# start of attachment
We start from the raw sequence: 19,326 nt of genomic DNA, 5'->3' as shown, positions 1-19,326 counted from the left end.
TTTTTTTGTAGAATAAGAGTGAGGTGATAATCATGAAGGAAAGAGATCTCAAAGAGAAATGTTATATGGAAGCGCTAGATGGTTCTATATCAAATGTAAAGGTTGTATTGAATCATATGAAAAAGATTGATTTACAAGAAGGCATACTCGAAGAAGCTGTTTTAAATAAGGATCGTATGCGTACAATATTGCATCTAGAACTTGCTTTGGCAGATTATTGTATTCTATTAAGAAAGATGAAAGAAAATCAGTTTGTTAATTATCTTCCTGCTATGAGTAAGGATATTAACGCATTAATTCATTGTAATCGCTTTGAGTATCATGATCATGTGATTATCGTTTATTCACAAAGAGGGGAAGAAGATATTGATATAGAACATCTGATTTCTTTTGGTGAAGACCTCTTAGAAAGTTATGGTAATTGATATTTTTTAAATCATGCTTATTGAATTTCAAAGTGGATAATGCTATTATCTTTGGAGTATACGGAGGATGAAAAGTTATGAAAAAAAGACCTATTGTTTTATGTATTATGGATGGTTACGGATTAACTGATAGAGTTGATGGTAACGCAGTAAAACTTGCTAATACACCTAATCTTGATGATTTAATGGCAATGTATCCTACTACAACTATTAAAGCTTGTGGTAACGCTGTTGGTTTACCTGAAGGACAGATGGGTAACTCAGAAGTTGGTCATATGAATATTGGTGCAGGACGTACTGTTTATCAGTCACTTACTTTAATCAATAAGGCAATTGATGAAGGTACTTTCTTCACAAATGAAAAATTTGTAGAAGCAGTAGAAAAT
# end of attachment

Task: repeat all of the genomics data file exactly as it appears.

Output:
We start from the raw sequence: 19,326 nt of genomic DNA, 5'->3' as shown, positions 1-19,326 counted from the left end.
TTTTTTTGTAGAATAAGAGTGAGGTGATAATCATGAAGGAAAGAGATCTCAAAGAGAAATGTTATATGGAAGCGCTAGATGGTTCTATATCAAATGTAAAGGTTGTATTGAATCATATGAAAAAGATTGATTTACAAGAAGGCATACTCGAAGAAGCTGTTTTAAATAAGGATCGTATGCGTACAATATTGCATCTAGAACTTGCTTTGGCAGATTATTGTATTCTATTAAGAAAGATGAAAGAAAATCAGTTTGTTAATTATCTTCCTGCTATGAGTAAGGATATTAACGCATTAATTCATTGTAATCGCTTTGAGTATCATGATCATGTGATTATCGTTTATTCACAAAGAGGGGAAGAAGATATTGATATAGAACATCTGATTTCTTTTGGTGAAGACCTCTTAGAAAGTTATGGTAATTGATATTTTTTAAATCATGCTTATTGAATTTCAAAGTGGATAATGCTATTATCTTTGGAGTATACGGAGGATGAAAAGTTATGAAAAAAAGACCTATTGTTTTATGTATTATGGATGGTTACGGATTAACTGATAGAGTTGATGGTAACGCAGTAAAACTTGCTAATACACCTAATCTTGATGATTTAATGGCAATGTATCCTACTACAACTATTAAAGCTTGTGGTAACGCTGTTGGTTTACCTGAAGGACAGATGGGTAACTCAGAAGTTGGTCATATGAATATTGGTGCAGGACGTACTGTTTATCAGTCACTTACTTTAATCAATAAGGCAATTGATGAAGGTACTTTCTTCACAAATGAAAAATTTGTAGAAGCAGTAGAAAAT